- The Rivals by Richard Brinsley Sheridan
History of Sentimental Comedy
The sentimental drama is an off-spring of comedy with a moral purpose more or less avowed. The comedy with a moral purpose has two varieties. In one, the aim is to ridicule a vice, abuse or a social evil. The other is the “sentimental” kind. Prof. Elton suggests that “Sentimental” being a slippery term to define, a simpler term for this kind of play is the comedy of good feel. Thus, the moralized comedy of sentiment was born. Such was the effect of Collier’s attack on the comedy of manners that in 1704 an ordinance by Queen Anne was issued to the effect that “nothing contrary to religion and good manners should appear on the stage.” The new direction given to comedy is first to be seen in Colley Cibber’s plays. His The Lady’s Last State and The Careless Husband are classed as sentimental.
Sir Richard Steele went a step ahead by directly emphasizing the moral purpose of his plays. His best comedy is The Funeral. He accepted the theory that the business of comedy is to attack the lesser faults of humanity with the weapons of ridicule.
Prof. Elton observes that the chief practitioners of the comedy of sentiment were Hugh Kelley and Richard Cumberland. Kelley’s False Delicacy and The School for Wives are quite well-known. The comedies of Colley or Richard Steele have their place in the study of middle class inspiration or of the dawn of sentimentalism.
First of all, we shall have to distinguish between false and true sentiment. In the first place, sentimentalism as it invaded the comedy on the time, banished mirth and laughter from the stage. The triumph of virtue in time, in the end is the recurring theme of a sentimental comedy. The definite purpose was to effect a moral regeneration Steele threw all his weight on the side of morality. If we analyze any typical sentimental comedy, we find that it is divorced from realism. Emotional scenes and sentimentality fill it up. There is an attempt at idealizing which leaves the reader unconvinced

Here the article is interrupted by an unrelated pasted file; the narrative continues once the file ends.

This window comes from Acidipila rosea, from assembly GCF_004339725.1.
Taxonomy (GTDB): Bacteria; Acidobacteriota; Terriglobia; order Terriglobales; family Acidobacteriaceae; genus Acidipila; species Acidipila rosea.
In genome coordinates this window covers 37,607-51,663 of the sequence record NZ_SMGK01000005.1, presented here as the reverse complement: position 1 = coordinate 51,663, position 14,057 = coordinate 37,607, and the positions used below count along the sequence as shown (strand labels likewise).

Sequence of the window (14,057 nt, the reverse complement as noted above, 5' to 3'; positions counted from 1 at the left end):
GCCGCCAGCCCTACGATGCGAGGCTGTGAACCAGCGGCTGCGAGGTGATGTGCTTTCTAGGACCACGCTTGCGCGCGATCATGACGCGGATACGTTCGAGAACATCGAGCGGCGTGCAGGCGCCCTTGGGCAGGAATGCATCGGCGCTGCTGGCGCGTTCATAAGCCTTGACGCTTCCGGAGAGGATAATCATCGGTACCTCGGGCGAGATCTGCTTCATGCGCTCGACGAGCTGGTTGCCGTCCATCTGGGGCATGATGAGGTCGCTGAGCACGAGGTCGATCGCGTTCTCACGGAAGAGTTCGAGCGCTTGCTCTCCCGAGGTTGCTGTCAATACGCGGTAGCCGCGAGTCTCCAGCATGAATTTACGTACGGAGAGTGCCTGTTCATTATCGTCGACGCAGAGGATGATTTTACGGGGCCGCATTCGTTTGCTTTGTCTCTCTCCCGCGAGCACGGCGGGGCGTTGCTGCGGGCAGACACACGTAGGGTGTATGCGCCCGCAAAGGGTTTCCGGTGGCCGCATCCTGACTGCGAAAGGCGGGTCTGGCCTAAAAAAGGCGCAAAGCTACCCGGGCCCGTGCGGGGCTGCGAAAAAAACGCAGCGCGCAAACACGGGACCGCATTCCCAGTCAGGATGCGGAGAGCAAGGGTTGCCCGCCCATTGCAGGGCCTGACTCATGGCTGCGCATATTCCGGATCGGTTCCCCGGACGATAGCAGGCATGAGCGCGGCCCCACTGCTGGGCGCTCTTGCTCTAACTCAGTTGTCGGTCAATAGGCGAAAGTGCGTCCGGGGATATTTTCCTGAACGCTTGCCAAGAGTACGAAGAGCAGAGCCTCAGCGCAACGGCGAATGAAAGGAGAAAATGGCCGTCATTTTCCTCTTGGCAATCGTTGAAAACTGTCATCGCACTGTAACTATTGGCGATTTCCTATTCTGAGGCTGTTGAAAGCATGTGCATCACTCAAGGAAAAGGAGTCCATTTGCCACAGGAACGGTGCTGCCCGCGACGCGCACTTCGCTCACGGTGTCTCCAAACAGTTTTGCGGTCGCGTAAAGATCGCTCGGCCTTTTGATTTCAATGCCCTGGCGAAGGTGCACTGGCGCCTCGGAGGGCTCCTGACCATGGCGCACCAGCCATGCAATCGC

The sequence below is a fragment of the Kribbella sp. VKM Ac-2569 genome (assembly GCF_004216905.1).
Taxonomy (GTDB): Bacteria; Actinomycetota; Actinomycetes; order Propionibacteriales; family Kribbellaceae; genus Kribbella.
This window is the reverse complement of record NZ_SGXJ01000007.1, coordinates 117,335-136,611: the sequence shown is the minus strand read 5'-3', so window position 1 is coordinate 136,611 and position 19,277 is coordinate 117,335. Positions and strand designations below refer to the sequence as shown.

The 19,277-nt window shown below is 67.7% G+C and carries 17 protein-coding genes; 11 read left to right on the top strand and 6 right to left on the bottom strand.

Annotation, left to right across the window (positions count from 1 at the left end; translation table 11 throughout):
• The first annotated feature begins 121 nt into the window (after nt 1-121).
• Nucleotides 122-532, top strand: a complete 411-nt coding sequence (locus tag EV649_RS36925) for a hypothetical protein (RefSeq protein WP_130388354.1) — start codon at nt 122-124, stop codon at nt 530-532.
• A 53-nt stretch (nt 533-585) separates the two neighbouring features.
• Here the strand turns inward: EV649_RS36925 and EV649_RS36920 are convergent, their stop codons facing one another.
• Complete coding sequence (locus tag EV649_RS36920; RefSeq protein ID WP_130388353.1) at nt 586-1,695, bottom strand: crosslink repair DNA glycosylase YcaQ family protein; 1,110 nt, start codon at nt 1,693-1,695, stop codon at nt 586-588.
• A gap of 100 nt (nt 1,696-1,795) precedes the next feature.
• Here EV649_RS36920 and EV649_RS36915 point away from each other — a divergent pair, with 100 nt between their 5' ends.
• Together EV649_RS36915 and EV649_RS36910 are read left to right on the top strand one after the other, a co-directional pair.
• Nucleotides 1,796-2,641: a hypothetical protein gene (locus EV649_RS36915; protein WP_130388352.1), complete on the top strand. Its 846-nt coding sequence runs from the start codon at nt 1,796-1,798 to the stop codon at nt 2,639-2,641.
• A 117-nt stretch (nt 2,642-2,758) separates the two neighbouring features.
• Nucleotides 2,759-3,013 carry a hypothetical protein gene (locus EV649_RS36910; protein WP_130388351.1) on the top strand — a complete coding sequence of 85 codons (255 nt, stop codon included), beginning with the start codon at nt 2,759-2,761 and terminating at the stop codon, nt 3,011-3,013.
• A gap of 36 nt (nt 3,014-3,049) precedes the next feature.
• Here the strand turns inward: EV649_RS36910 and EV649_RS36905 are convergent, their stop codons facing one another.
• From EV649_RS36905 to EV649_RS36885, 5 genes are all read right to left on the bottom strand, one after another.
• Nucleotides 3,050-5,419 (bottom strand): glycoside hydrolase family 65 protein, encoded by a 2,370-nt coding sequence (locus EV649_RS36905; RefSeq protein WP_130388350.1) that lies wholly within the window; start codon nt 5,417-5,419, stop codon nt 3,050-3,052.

Sentimental comedy is after all a degenerate type and in it we have tears instead of laughter. The age of Johnson and Goldsmith was also the age of the sentimental comedy. People believed that morals and manners of the society should be reformed. But changes could not come so easily. Everybody wanted to work for the welfare and improvement of the society and as a result of this, sentimental dramas and novels were produced in the eighteenth century. Kelley’s False Delicacy (1768) was an instant success and so was Cumberlands The West Indian (1771). Sentimental comedy may be said to have arisen to its full height in these two comedies. The comedies of this type contained incidents like discoveries of lost heirs etc. and the comic vein was only incidental. The plots were rich in unexpected incidents. The stress is laid on simple nature as the source of all virtues and there are exaltation of charity, a tone of philosophical preaching and the justification of the victims of social prejudices. Goldsmith and Sheridan infused this vein of sentimentalism with pure comedy and spontaneous laughter.